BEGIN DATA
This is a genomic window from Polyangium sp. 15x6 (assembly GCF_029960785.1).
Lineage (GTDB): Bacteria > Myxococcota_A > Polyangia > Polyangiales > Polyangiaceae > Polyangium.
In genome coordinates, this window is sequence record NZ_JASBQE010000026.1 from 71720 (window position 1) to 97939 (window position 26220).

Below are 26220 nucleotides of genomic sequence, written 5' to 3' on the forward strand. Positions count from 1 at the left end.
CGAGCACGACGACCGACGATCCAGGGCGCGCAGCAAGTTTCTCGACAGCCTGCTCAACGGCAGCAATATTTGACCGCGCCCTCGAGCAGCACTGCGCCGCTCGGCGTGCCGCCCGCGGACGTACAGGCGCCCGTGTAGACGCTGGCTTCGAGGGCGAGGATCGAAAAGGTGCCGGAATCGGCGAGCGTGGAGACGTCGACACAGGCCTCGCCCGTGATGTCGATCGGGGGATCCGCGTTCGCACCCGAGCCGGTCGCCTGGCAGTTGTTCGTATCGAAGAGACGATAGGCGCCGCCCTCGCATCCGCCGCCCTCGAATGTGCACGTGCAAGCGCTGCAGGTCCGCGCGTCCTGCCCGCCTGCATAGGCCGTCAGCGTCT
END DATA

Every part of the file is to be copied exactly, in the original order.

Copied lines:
This is a genomic window from Polyangium sp. 15x6 (assembly GCF_029960785.1).
Lineage (GTDB): Bacteria > Myxococcota_A > Polyangia > Polyangiales > Polyangiaceae > Polyangium.
In genome coordinates, this window is sequence record NZ_JASBQE010000026.1 from 71720 (window position 1) to 97939 (window position 26220).

Below are 26220 nucleotides of genomic sequence, written 5' to 3' on the forward strand. Positions count from 1 at the left end.
CGAGCACGACGACCGACGATCCAGGGCGCGCAGCAAGTTTCTCGACAGCCTGCTCAACGGCAGCAATATTTGACCGCGCCCTCGAGCAGCACTGCGCCGCTCGGCGTGCCGCCCGCGGACGTACAGGCGCCCGTGTAGACGCTGGCTTCGAGGGCGAGGATCGAAAAGGTGCCGGAATCGGCGAGCGTGGAGACGTCGACACAGGCCTCGCCCGTGATGTCGATCGGGGGATCCGCGTTCGCACCCGAGCCGGTCGCCTGGCAGTTGTTCGTATCGAAGAGACGATAGGCGCCGCCCTCGCATCCGCCGCCCTCGAATGTGCACGTGCAAGCGCTGCAGGTCCGCGCGTCCTGCCCGCCTGCATAGGCCGTCAGCGTCT